Table of Contents
Textures and Microstructures
Volume 26–27

Ultrasonic Characterization of Rolling and Recrystallization Textures in Aluminum

1Ames Laboratory Iowa State University Ames, IA 50011, USA
2Alcan Rolled Products Castle Works, Rogerstone Newport, Gwent, Wales NP1 9YA, UK
3AECL Chalk River Laboratories Chalk River, Ontario K0J 1J0, Canada

Received 24 December 1995; Accepted 1 April 1996

Copyright © 1996 Hindawi Publishing Corporation. This is an open access article distributed under the Creative Commons Attribution License, which permits unrestricted use, distribution, and reproduction in any medium, provided the original work is properly cited.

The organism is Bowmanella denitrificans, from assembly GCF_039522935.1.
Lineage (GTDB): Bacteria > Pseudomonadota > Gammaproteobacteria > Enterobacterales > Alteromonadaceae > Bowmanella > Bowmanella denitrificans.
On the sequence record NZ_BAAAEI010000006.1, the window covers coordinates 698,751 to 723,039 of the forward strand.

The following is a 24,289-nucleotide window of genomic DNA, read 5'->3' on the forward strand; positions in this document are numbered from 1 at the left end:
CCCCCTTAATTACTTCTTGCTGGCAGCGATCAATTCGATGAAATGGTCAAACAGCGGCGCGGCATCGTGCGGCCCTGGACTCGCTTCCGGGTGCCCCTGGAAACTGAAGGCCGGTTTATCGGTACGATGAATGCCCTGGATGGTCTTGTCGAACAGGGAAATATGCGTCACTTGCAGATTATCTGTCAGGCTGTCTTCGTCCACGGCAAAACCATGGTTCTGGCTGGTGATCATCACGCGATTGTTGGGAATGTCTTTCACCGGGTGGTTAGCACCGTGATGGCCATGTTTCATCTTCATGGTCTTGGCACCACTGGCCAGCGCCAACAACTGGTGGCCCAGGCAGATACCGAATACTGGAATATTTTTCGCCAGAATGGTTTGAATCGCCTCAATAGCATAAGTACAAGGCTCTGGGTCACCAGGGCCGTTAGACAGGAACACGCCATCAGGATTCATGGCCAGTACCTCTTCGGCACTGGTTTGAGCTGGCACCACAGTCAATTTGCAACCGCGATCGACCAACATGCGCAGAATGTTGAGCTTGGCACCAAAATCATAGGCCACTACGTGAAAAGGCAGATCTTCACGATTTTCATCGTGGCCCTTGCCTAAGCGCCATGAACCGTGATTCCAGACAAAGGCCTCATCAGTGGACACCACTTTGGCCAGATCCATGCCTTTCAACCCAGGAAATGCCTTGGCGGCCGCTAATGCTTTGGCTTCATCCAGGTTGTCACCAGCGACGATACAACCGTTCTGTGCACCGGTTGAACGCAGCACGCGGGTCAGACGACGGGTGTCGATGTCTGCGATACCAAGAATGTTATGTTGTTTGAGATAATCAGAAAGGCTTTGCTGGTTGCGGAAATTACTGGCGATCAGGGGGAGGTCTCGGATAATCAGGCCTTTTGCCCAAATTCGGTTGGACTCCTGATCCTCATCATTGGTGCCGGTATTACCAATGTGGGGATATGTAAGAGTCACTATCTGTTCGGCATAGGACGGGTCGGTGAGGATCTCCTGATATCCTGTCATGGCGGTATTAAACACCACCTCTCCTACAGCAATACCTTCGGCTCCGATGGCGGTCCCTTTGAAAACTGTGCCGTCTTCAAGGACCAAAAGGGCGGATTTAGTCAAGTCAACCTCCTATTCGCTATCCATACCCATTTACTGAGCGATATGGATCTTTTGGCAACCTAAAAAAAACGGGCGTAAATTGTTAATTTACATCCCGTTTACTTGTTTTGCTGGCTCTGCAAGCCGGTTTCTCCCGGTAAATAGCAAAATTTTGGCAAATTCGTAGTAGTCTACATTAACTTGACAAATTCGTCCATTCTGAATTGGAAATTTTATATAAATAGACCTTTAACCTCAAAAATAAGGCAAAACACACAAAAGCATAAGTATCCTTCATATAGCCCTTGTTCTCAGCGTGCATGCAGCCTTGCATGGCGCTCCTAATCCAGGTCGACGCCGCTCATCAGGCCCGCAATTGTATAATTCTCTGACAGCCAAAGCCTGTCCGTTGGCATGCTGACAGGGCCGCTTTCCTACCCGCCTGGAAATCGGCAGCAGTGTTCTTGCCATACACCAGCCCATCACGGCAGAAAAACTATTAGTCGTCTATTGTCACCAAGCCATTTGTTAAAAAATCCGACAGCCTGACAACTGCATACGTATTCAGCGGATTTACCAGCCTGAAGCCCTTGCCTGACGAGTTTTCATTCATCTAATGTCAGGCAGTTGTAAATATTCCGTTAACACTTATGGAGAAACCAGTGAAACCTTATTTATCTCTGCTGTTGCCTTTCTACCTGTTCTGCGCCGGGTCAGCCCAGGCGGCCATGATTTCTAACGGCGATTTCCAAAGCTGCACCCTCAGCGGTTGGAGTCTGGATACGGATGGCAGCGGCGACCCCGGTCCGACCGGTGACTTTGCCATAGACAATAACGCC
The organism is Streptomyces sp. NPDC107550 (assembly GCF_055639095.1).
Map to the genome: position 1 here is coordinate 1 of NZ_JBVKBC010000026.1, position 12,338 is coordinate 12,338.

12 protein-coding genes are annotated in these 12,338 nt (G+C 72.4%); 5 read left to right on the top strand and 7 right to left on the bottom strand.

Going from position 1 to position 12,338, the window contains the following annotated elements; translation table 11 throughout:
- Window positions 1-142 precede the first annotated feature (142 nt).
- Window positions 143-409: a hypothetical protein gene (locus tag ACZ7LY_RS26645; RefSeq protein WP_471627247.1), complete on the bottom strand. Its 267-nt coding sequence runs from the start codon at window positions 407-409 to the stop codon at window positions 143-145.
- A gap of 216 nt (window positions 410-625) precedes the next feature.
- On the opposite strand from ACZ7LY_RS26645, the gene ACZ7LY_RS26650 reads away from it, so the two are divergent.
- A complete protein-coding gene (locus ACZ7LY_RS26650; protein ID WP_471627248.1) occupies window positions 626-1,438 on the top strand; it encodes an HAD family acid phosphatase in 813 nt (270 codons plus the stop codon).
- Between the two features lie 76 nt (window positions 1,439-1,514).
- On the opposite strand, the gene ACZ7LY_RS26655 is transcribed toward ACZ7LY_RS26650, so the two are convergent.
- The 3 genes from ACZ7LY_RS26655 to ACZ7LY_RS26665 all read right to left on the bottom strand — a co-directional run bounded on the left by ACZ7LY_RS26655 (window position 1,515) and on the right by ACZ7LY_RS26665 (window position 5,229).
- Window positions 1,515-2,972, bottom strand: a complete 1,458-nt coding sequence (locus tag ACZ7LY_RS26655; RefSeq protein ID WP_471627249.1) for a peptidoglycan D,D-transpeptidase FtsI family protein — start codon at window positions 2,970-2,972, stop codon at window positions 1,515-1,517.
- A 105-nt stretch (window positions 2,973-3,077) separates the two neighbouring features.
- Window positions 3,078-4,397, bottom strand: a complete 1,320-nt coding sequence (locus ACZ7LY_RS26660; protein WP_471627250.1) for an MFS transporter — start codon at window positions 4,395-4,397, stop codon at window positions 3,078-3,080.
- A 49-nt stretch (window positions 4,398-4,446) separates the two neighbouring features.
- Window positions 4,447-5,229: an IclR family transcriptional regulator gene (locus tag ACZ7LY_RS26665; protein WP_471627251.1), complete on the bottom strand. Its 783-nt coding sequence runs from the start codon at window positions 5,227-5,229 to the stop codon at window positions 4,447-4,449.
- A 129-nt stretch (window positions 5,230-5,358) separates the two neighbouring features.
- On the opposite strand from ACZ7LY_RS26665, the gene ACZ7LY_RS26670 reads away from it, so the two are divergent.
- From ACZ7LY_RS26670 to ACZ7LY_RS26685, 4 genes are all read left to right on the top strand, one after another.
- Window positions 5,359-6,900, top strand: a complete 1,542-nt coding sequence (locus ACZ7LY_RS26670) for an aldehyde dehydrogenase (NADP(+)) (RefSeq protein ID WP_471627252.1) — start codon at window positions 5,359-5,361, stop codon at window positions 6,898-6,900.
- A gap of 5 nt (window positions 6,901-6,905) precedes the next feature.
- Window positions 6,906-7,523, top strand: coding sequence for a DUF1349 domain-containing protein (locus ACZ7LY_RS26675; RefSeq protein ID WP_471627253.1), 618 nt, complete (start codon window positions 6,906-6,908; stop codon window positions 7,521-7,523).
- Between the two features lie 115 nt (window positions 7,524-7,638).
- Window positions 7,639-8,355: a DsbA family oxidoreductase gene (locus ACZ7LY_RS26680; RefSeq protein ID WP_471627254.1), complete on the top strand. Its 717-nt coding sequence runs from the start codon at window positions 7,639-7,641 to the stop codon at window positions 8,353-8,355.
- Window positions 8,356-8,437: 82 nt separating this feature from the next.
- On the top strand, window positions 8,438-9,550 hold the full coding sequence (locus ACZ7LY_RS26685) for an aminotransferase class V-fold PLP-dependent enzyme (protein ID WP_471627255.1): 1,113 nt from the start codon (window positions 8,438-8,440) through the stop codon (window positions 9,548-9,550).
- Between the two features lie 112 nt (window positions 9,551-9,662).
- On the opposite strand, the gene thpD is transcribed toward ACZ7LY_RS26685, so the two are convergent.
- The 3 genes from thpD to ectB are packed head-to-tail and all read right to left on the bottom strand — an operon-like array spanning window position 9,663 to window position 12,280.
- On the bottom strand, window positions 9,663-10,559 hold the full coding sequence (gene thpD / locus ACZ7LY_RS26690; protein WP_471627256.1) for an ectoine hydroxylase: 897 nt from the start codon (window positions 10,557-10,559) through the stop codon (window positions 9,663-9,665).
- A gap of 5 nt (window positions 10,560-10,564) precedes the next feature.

Crystallographic texture, which plays an important role in many forming operations, is developed during sheet metal processing. Improved product quality could be achieved if the texture could be measured, quickly and inexpensively, during different stages of the processing. One potential scheme, involving measurement of the angular dependence of the speed of ultrasonic waves propagating in the plane of the sheet is described, as applied to aluminum. While this technique has been successfully used in steel sheets, application to aluminum is more difficult because of the smaller elastic anisotropy of the crystallites. This paper presents the results of a detailed study of the strengths and weaknesses of the approach. Included are discussions of signal processing factors, the accuracy of the ultrasonically determined Cιμν , and a comparison between Cιμν measured by ultrasonics and by diffraction techniques (both X-ray and neutron). It is found that relative velocity measurements are very good for determining C412 and C413 . These measurements can easily distinguish between rolling and recrystallization textures, and can also detect more subtle variations in recrystallization textures. A systematic offset in the prediction of C411 is also reported, which is believed to be a consequence of unknown alloy dependence of the single crystal elastic constants and texture free velocities, quantities which play a key role in inferring this quantity from absolute measurements.